July 04, 2006

Supreme Challenge

"Always remember, others may hate you, but those who hate you don't win unless you hate them, and then you destroy yourself."

--Richard M. Nixon

In a landmark decision, the U.S. Supreme Court has ruled 5-3 that President Bush's military commissions established in 2001 to try detainees at Guantanamo Bay are not authorized by federal law. The commissions are basically kangaroo courts where detainees, after being held indefinitely, have virtually no rights, especially the right to meet with an attorney and the right to hear the evidence, even the charges, against them. Many Constitutional scholars and Democrats cheered the ruling as evidence that we have a sensible Supreme Court that stands up for the Consitution against unchecked executive power. They said that other Bush programs that were not authorized by Congress, such as the warrantless NSA spying program, will now need to be reviewed as well. They believe that our democracy is safe. These folks should not break out the champagne yet.

There are two important things to keep in mind in the wake of the Court's Hamdan v. Rumsfeld decision. First, one of the 9 Justices, Chief Justice John Roberts, had to recuse himself from the decision, because it was his appeals court decision that the Supreme Court was reviewing. We know that Roberts would have voted in favor of the military tribunals, since he ruled that way in his lower court decision. So that makes it 5-4. Second, the author of the Hamdan decision, Justice John Paul Stevens, is 86 years old. While he is reportedly in good health, Stevens could die or become incapacitated and be forced to retire at any time. That would give President Bush another Supreme Court pick, and, based on his previous picks of John Roberts and Samuel Alito, who voted with the minority to support Bush in Hamdan, we know that Bush would appoint another justice who would likely vote to support the executive branch, at least when it is Republican-run, virtually every time. If another Republican president is elected in 2008, when Stevens will be 88 years old, the likelihood of a conservative Supreme Court pick to replace Stevens during the ensuing 4 years becomes even more likely.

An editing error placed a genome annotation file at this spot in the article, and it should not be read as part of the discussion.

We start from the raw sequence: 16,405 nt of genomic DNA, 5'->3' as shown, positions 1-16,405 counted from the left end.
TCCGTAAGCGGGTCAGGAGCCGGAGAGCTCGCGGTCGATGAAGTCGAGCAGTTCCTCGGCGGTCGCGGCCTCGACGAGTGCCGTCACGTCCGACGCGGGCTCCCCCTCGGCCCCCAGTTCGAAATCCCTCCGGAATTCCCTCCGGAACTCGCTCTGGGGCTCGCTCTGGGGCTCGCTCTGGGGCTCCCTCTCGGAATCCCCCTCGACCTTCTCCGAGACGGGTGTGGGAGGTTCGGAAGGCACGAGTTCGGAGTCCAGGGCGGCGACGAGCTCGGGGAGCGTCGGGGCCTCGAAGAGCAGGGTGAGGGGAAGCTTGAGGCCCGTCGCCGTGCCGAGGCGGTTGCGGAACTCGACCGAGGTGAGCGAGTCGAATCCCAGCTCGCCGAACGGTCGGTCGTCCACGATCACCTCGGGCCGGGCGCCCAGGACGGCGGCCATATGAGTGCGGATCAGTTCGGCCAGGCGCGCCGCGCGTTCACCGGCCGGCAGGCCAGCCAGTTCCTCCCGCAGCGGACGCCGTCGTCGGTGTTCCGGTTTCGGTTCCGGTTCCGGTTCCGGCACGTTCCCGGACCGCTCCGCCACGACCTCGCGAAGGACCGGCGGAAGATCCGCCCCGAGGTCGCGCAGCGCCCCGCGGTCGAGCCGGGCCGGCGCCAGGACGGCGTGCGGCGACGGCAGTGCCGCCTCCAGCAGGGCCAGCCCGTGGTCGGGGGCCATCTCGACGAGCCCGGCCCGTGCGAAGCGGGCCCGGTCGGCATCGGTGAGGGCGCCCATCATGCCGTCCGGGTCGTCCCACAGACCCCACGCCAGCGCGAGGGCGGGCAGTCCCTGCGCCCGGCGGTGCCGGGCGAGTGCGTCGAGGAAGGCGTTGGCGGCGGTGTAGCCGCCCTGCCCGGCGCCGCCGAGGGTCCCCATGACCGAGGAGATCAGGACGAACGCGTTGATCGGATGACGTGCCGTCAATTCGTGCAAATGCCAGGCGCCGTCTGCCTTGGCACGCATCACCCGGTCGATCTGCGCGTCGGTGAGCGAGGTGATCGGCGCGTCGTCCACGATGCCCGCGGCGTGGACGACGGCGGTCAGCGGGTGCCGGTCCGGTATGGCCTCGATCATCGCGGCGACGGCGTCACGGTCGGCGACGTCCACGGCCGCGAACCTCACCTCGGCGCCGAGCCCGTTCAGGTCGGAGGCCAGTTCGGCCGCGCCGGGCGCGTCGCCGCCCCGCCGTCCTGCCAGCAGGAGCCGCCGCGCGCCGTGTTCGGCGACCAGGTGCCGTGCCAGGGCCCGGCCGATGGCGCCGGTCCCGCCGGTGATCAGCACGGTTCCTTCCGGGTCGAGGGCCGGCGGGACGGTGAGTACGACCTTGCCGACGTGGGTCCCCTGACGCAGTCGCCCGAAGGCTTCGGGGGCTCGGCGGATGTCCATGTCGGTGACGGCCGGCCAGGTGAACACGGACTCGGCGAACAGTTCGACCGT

In other words, far from being a monolithic, balanced defender of the Constitution and bulwark against unchecked Presidential power, the Supreme Court is merely a group of nine highly political men and women picked by Presidents for the most political of reasons. Their balance and reasonableness is only as good as the balance and reasonableness of the Presidents who appoint them. If a string of Presidents of one party and one political philosophy is elected, and those Presidents are able to fill vacancies on the Supreme Court, the Court can be tilted to one side for many years. That should be alarming to conservatives, liberals and everyone in between. While a Supreme Court that upholds anything the President does may be quite appealing to conservatives now, I doubt they would be so pleased if the President were a Democrat, say, Hillary Clinton.

In short, the Hamdan decision could easily have gone the other way, and a similar case would be more likely to go the other way in the next two and a half years. Perhaps voters will keep that in mind when celebrating America's independence from a King named George today, and when Americans vote for a new President in 2008.


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